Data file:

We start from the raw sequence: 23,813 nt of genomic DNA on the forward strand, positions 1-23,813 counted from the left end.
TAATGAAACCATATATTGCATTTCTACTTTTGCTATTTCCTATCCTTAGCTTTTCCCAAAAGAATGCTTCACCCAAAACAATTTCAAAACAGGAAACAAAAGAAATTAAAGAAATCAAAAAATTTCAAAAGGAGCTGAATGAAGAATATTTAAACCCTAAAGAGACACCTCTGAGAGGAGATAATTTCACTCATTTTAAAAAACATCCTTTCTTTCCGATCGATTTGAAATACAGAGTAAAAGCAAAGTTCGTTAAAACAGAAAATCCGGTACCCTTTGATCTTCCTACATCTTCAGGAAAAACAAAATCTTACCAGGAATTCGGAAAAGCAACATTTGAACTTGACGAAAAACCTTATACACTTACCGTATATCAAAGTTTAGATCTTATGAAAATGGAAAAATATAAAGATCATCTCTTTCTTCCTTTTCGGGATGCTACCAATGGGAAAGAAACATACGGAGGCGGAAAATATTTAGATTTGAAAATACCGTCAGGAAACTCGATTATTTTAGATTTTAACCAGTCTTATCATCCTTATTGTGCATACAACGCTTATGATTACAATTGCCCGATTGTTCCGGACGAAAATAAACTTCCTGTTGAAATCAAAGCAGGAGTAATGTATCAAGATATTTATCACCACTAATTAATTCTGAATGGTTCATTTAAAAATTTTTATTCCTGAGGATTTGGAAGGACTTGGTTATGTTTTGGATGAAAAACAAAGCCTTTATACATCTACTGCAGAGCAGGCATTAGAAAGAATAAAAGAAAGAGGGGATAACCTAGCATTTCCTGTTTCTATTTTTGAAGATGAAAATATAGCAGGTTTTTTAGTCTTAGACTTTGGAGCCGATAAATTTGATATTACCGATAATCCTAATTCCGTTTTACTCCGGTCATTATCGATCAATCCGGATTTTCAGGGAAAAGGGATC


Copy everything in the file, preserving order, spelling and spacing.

We start from the raw sequence: 23,813 nt of genomic DNA on the forward strand, positions 1-23,813 counted from the left end.
TAATGAAACCATATATTGCATTTCTACTTTTGCTATTTCCTATCCTTAGCTTTTCCCAAAAGAATGCTTCACCCAAAACAATTTCAAAACAGGAAACAAAAGAAATTAAAGAAATCAAAAAATTTCAAAAGGAGCTGAATGAAGAATATTTAAACCCTAAAGAGACACCTCTGAGAGGAGATAATTTCACTCATTTTAAAAAACATCCTTTCTTTCCGATCGATTTGAAATACAGAGTAAAAGCAAAGTTCGTTAAAACAGAAAATCCGGTACCCTTTGATCTTCCTACATCTTCAGGAAAAACAAAATCTTACCAGGAATTCGGAAAAGCAACATTTGAACTTGACGAAAAACCTTATACACTTACCGTATATCAAAGTTTAGATCTTATGAAAATGGAAAAATATAAAGATCATCTCTTTCTTCCTTTTCGGGATGCTACCAATGGGAAAGAAACATACGGAGGCGGAAAATATTTAGATTTGAAAATACCGTCAGGAAACTCGATTATTTTAGATTTTAACCAGTCTTATCATCCTTATTGTGCATACAACGCTTATGATTACAATTGCCCGATTGTTCCGGACGAAAATAAACTTCCTGTTGAAATCAAAGCAGGAGTAATGTATCAAGATATTTATCACCACTAATTAATTCTGAATGGTTCATTTAAAAATTTTTATTCCTGAGGATTTGGAAGGACTTGGTTATGTTTTGGATGAAAAACAAAGCCTTTATACATCTACTGCAGAGCAGGCATTAGAAAGAATAAAAGAAAGAGGGGATAACCTAGCATTTCCTGTTTCTATTTTTGAAGATGAAAATATAGCAGGTTTTTTAGTCTTAGACTTTGGAGCCGATAAATTTGATATTACCGATAATCCTAATTCCGTTTTACTCCGGTCATTATCGATCAATCCGGATTTTCAGGGAAAAGGGATC